Report January 2016

Report on monthly talk on Friday 15th January 2016
On the coldest day of the year so far the Kineton and District Local History Group gathered to hear their President, Dr Bob Bearman, speak about Stratford-upon-Avon’s Historic Spine. Dr Bearman drew effortlessly on his expertise, and, as the former Head of Archives and Local History at the Shakespeare Birthplace Trust, he tackled a topic which is obviously close to his heart.
Dr Bearman first answered the question “what is Stratford’s historic spine?” by showing how Stratford grew from nothing in AD 1200 to a planned town set out on a grid of streets south of Bridge Street, the access to the river crossing. He called this the Historic Core, with the route from the Birthplace to Holy Trinity Church comprising the Historic Spine. He justified this identification by pointing out the concentration of nationally important buildings along this route, using well-chosen historic pictures as well as more recent photographs of the same views. However much of the unique historic character of parts of the medieval and Shakespearean town was compromised in the Regency period by what he called “keeping up with Leamington” improvements, especially in Bridge Street. The improvers demolished the market cross, Middle Row, and many picturesque and fascinating buildings before they ran out of steam. However, there are notable timber framed buildings visible along the Historic Spine, and more survive behind many bland stucco facades, with the prominent early stone edifices of the Town Hall and Guild Chapel still projecting into the street line.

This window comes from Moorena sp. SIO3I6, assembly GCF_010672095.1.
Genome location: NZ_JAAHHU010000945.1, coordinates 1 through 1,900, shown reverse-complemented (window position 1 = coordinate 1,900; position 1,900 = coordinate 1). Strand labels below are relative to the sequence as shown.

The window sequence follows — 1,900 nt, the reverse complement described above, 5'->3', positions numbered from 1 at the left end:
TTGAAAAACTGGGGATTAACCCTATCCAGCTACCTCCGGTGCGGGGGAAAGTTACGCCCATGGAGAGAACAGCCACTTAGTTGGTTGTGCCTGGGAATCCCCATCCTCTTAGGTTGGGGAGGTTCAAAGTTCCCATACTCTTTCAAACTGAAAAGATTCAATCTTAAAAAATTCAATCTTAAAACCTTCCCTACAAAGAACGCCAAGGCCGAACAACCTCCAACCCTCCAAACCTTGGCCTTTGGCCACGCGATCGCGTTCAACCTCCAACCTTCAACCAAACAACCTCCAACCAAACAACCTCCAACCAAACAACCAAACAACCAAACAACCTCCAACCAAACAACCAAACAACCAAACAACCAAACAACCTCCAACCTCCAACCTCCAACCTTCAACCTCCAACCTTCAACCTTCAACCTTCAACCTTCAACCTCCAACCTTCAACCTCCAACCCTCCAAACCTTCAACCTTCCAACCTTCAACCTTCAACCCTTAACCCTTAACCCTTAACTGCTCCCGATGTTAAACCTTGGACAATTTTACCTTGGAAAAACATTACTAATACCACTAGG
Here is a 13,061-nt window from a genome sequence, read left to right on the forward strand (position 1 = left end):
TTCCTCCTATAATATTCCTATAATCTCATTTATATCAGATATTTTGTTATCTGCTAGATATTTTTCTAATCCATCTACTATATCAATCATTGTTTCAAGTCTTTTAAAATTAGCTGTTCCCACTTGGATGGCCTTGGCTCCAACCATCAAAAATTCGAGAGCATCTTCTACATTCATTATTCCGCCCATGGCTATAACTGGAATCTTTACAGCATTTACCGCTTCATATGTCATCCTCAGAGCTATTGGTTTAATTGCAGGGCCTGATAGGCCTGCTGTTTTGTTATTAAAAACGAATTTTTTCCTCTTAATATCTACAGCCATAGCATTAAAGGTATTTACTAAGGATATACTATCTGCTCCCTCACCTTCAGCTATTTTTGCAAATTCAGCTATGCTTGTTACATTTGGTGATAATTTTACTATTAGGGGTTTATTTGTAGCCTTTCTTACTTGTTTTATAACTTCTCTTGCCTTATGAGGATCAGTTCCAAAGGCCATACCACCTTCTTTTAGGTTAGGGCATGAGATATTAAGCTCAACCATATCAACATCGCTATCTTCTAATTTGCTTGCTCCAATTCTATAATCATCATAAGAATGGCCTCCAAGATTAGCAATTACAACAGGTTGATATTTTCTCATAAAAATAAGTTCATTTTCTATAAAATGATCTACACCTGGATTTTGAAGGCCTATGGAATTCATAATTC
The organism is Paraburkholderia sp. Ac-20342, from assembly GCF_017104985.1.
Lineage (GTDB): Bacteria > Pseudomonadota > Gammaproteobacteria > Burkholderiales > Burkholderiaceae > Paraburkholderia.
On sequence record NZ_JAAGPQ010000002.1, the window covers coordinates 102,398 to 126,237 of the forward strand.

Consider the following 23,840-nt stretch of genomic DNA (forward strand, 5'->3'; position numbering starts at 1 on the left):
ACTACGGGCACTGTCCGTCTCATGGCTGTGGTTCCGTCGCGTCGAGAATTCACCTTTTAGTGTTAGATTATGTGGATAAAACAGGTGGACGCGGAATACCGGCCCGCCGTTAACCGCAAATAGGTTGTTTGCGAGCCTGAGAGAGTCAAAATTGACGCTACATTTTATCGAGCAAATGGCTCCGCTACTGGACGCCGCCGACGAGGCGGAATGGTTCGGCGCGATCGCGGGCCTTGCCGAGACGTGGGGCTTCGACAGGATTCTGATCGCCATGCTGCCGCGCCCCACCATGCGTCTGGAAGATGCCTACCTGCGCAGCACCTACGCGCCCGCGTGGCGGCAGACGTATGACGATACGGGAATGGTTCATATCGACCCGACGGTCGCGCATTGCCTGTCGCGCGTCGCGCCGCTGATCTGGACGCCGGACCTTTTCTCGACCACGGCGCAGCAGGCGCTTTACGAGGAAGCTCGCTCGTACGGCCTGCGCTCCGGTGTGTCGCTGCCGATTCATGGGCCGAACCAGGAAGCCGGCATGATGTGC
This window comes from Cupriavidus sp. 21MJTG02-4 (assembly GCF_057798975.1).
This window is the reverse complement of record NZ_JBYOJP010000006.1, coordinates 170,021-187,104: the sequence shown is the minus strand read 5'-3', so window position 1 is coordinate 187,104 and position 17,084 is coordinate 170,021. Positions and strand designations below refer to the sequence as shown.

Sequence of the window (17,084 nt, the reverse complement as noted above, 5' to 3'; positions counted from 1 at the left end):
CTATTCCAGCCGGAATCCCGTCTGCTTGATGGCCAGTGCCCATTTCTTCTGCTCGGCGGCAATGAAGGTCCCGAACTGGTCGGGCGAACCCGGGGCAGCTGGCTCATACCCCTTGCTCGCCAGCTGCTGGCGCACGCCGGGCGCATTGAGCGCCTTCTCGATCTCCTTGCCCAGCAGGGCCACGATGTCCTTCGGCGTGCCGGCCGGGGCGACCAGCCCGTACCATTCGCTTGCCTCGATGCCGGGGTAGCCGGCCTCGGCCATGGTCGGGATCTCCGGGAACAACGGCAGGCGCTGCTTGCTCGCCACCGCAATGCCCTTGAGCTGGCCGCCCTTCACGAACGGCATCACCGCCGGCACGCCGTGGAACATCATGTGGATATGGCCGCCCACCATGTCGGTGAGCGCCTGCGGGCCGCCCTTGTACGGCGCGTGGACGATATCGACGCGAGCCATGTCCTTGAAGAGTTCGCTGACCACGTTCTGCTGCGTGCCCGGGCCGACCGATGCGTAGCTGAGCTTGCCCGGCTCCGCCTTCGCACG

In Dr Bearman’s opinion the twin pressures of the car and modern commerce have badly affected our appreciation of these surviving examples of the town’s historic character. The generously wide medieval streets, created to allow Stratford’s traders to set up their stalls, have made it easy for cars to navigate the modern town centre. They now dominate the street scene. His other bugbear was the many unsympathetic shop fronts and fascias which he described as cutting buildings off at the knees. The solutions to these effects are not easy. Several pedestrian schemes from elsewhere illustrated the pitfalls. On the plus side the redesign of some unfortunate Stratford shop fronts has been made possible through local authority grants. The pedestrianisation of Henley Street has removed the cars and coaches which once obscured the Birthplace, but has created a continental atmosphere on what was originally a medieval street with pavements, a carriageway and all the usual street furniture. Dr Bearman was not agin all post-Shakespearean developments, accepting that a healthy commercial life is essential for the town. He was particularly appreciative of the high Victorian HSBC Bank building, pointing out that it had been the site of a bank since 1810.
Following a probing question session Anitra Hall gave a fulsome vote of thanks for a thought-provoking as well as entertaining talk, and the meeting adjourned for convivial teas, coffees and biscuits. On Friday 19th January Richard Buckley will give our next talk, entitled “Richard III and his Discovery in Leicester”. Members and visitors are welcome at the Kineton Village Hall at 7.30 for what promises to be a popular evening.
DF 18.01.2016